Providing Opportunities for All Students

As our students go back to school, there are more opportunities than ever for our children to succeed, through signature programs, magnet schools and charter schools.

It’s that time of year again: More than 77,000 students will be entering the classrooms of Anne Arundel County Public Schools in just a few days!  We believe every individual is valuable and should have the opportunity for a sound education.

Our schools have an obligation to serve all of our students, and with an ever-increasing enrollment, this is no small task. However, our talented teachers, administrators, and support staff throughout our system team with the Board of Education to address the needs of all of our students. In recent years, our implementation of magnet and signature programs has provided more choices than ever before for students and their parents.

Each of our 12 comprehensive high schools is responsible for developing a signature program.  This is a theme chosen by a school and its surrounding community, designed to connect classroom instruction with real-world situations and workforce-relevant skills. The signature programs are designed to bring together educators with local business and community leaders to make classroom instruction relevant, rigorous, interesting, and challenging for students. They also provide critical opportunities that connect to the workplace.  We have six new signature themes that will be fully implemented into the academic experiences for students at Annapolis, Broadneck, Chesapeake, Northeast, Old Mill, and Southern high schools this year.

We are also expanding our magnet programs, which support Superintendent Kevin Maxwell’s Programs of Choice vision to offer students and families choice in their education.  Students who are accepted into a magnet program attend classes at their magnet school, located at one of the public schools in the county but not necessarily the student’s home school. 

This is the first year for our high school Performing and Visual Arts magnet program, which will be located at Annapolis and Broadneck high schools.  The BioMedical Allied Health (BMAH) magnet program at Glen Burnie High is in its second year.  North County and South River high schools host our STEM magnet program (Science, Technology, Engineering and Math). 

Our International Baccalaureate Primary Years Programme (PYP) will expand to Hebron-Harman and South Shore elementary schools, bringing to five the number of elementary schools that offer PYP. Annapolis and MacArthur middle schools and Old Mill Middle School North offer the International Baccalaureate Middle Years Program (MYP) and Annapolis, Meade and Old Mill high schools offer the International Baccalaureate Diploma program for students in grades 11 and 12 and the MYP for students in grades 9 and 10.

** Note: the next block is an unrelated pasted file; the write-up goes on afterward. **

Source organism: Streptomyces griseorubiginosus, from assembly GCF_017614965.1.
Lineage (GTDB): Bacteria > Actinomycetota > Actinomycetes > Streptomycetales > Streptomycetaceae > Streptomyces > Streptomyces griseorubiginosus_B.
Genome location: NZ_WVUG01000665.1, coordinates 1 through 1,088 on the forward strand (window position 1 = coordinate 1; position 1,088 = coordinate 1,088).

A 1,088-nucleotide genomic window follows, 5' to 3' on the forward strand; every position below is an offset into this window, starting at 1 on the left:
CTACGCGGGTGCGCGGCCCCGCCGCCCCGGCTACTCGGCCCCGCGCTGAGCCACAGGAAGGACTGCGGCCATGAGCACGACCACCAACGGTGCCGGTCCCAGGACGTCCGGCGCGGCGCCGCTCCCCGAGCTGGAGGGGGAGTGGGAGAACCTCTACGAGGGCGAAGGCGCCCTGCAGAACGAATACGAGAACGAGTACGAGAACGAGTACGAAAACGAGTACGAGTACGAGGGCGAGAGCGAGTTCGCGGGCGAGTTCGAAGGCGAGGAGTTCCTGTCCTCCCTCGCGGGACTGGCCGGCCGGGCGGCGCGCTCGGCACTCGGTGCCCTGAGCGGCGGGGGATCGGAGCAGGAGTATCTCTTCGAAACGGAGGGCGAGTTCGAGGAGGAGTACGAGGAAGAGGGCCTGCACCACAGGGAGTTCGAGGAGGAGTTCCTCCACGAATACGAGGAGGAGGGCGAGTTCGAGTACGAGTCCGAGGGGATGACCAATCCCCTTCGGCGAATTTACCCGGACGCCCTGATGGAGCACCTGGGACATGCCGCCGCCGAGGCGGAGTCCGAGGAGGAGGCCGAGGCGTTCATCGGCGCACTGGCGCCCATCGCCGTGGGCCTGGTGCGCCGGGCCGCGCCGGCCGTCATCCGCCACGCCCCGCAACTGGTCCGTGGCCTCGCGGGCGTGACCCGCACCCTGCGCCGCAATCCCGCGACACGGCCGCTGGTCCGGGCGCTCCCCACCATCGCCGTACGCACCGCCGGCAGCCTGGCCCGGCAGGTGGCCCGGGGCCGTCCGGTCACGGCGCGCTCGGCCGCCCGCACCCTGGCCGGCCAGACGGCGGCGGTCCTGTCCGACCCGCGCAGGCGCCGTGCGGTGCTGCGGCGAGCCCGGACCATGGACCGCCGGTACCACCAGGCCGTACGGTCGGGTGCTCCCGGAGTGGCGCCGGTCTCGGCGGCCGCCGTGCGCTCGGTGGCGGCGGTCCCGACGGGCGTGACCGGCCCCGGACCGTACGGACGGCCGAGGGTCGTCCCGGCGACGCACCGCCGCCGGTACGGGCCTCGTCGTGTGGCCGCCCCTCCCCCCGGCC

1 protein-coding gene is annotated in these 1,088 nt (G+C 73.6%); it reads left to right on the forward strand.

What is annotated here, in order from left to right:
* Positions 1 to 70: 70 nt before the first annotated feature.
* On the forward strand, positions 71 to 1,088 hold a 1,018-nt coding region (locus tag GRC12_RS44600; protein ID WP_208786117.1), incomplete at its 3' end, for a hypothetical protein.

We are continuing to support our Centers for Applied Technology, which allow students to develop technical skills needed to excel in the competitive work place.  These programs include, but are not limited to, automotive technology, baking and pastry, cosmetology, dental assistant, graphic design, HVAC, plumbing and welding.

The county’s two charter schools are also expanding. Chesapeake Science Point Public Charter School will serve students in grades 6 through 11 this year, while Monarch Academy will have children in kindergarten through eighth grade.

Anne Arundel County is incredibly diverse, and the diversity of our student population grows daily. We are committed to addressing the needs of every student, and have worked hard to implement a variety of avenues and opportunities for students to pursue as they seek to realize their dreams. 

This post was written by Amalie E. Brandenburg, who was appointed to a five-year term on the Board of Education of Anne Arundel County in July 2011. She is a resident of Severna Park, and she and her husband have 4 children, two current Benfield Elementary students, and two future students. The youngest arrived just two months ago. Welcome Baby Tait!

This post is contributed by a community member. The views expressed in this blog are those of the author and do not necessarily reflect those of Patch Media Corporation. Everyone is welcome to submit a post to Patch. If you'd like to post a blog, go here to get started.

G-Man August 23, 2012 at 01:49 PM
My question is if we are doing so well, why can't our kids pass college entrance/placement exams? Most of the kids going to AACC and other colleges around the state struggle with placement exams in math and english and cannot place high enough to enter in a credited college algerba or english class? We are failing somewhere in the process.


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